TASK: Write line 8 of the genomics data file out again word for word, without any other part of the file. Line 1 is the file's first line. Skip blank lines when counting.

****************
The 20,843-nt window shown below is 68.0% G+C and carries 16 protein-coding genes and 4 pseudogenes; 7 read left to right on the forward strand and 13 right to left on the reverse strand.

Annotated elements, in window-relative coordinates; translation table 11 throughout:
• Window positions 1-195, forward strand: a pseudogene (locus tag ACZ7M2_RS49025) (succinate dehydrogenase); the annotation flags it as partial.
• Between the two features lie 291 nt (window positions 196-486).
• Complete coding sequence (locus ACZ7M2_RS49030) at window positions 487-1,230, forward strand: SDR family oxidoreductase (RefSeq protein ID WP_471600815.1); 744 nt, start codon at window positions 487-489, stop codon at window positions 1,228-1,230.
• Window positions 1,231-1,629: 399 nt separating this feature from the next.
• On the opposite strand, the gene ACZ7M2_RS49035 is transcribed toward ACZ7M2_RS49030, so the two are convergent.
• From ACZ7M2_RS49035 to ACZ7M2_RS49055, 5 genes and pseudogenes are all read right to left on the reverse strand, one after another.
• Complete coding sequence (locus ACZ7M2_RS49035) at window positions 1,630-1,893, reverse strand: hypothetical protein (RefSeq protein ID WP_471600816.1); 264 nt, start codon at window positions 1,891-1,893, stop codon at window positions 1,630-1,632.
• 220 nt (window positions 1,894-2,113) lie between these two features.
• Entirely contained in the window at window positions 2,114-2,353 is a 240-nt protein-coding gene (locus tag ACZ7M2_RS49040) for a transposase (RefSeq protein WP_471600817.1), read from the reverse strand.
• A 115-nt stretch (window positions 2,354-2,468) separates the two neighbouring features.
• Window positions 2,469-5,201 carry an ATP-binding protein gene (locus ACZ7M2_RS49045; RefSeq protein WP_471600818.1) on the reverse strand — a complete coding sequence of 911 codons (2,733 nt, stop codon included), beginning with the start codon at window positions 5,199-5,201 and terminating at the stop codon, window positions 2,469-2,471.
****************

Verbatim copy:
• From ACZ7M2_RS49035 to ACZ7M2_RS49055, 5 genes and pseudogenes are all read right to left on the reverse strand, one after another.